Got a tattoo that’s now generic? Here’s how to tszuj it up
It’s pretty obvious that tattoos are commonplace. Doctors have tattoos, teachers have tattoos, probably hipster babies have tattoos of Frida Kahlo on their little baby forearms. So you decided to get one, too. But not just any run-of-the-mill tattoo. Your tattoo design was clever, unique, your idea and yours alone. And like any proud tattooee, you showed it off everywhere. All your friends ooooh-ed and aaaah-ed, complimenting your utterly original masterpiece.
Next thing you knew, a total stranger standing next to you at Riot Fest had your tattoo. “No big deal,” you thought, “It’s only one other person.” But the following weekend at Costco, it happened again: the cheese sample lady had your EXACT SAME TATTOO. And so, it turns out, does the neighbor’s hipster baby!
It’s time to face a harsh truth: most tattoo designs and images become a fad, and you now belong to a growing body of tattooees with the word RESPECT written across your neck. Well, don’t worry. There’s an easy remedy for tszujing up your tattoo so that, once again, it is as unique as you. Just identify it as a radically different piece, and watch as confusion works its magic. Here are ways to re-brand your tattoo:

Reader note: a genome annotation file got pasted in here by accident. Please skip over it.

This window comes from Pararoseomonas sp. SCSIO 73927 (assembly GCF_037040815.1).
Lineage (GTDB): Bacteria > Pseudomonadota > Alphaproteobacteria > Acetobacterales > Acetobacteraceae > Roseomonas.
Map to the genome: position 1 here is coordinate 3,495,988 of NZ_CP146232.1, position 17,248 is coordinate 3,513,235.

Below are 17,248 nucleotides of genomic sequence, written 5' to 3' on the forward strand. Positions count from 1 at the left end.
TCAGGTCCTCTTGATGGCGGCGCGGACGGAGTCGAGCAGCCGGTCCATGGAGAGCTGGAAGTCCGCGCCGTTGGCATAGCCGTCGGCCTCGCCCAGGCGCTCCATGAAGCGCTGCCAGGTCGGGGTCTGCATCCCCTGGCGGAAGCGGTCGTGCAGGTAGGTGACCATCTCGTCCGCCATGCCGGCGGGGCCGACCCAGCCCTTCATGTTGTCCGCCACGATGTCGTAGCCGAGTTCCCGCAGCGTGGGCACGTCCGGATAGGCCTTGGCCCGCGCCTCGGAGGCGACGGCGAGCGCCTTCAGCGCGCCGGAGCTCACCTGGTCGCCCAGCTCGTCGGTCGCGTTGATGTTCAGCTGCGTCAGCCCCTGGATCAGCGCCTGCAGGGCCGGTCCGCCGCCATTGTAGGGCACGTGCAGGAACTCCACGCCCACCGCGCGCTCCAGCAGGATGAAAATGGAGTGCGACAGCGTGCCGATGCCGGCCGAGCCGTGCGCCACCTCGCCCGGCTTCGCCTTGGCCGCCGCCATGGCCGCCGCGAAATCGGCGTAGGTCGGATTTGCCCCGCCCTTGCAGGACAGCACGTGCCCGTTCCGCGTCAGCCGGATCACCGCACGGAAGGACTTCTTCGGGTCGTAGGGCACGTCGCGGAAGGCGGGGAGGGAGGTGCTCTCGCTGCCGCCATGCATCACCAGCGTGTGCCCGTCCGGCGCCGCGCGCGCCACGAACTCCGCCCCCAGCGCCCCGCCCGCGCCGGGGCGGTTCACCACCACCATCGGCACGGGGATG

Old answer: “It’s the flag of my hometown.”
New answer: “It’s the movie poster of my favorite art film, ‘Boise: City of Trees.’”
Old answer: “It’s a set of angel wings on my back.”
New answer: “It’s an homage to my spirit animal, the horseless unicorn.”
Old answer: “It’s a set of eyes.”
New answer: “It’s easy to see why you’d mistake them for eyeballs. In fact, they’re just my daily allergy tests.”
Old answer: “It’s a star.”
New answer: “I’m the sheriff.”
Old answer: “It’s my last name.”
New answer: “This is my tribute to the alphabet.”
Old answer: “It’s a full sleeve and/or pant leg tattoo of…disordered images.”
New answer: “Oh, this ole thing? It’s just ornate gangrene.”
Old answer: “It’s an anchor.”
New answer: “I can’t expect someone your age to know what it is. It’s a pre-historic Segway.”
Old answer: “It’s Frida Kahlo.”
New answer: “I know it’s a bit of a cliche now. I got it when I was a baby.”
Melina Saint Thunderdome is a graduate of Second City’s Sketch Comedy Writing program, but she enjoys writing humorous pieces of all sorts. Her influences are pretty varied: Laurel & Hardy, the Warner Bros. cartoons, RuPaul, “Girlfriends,” and “The Tick” are a few. Visit her Medium page for more!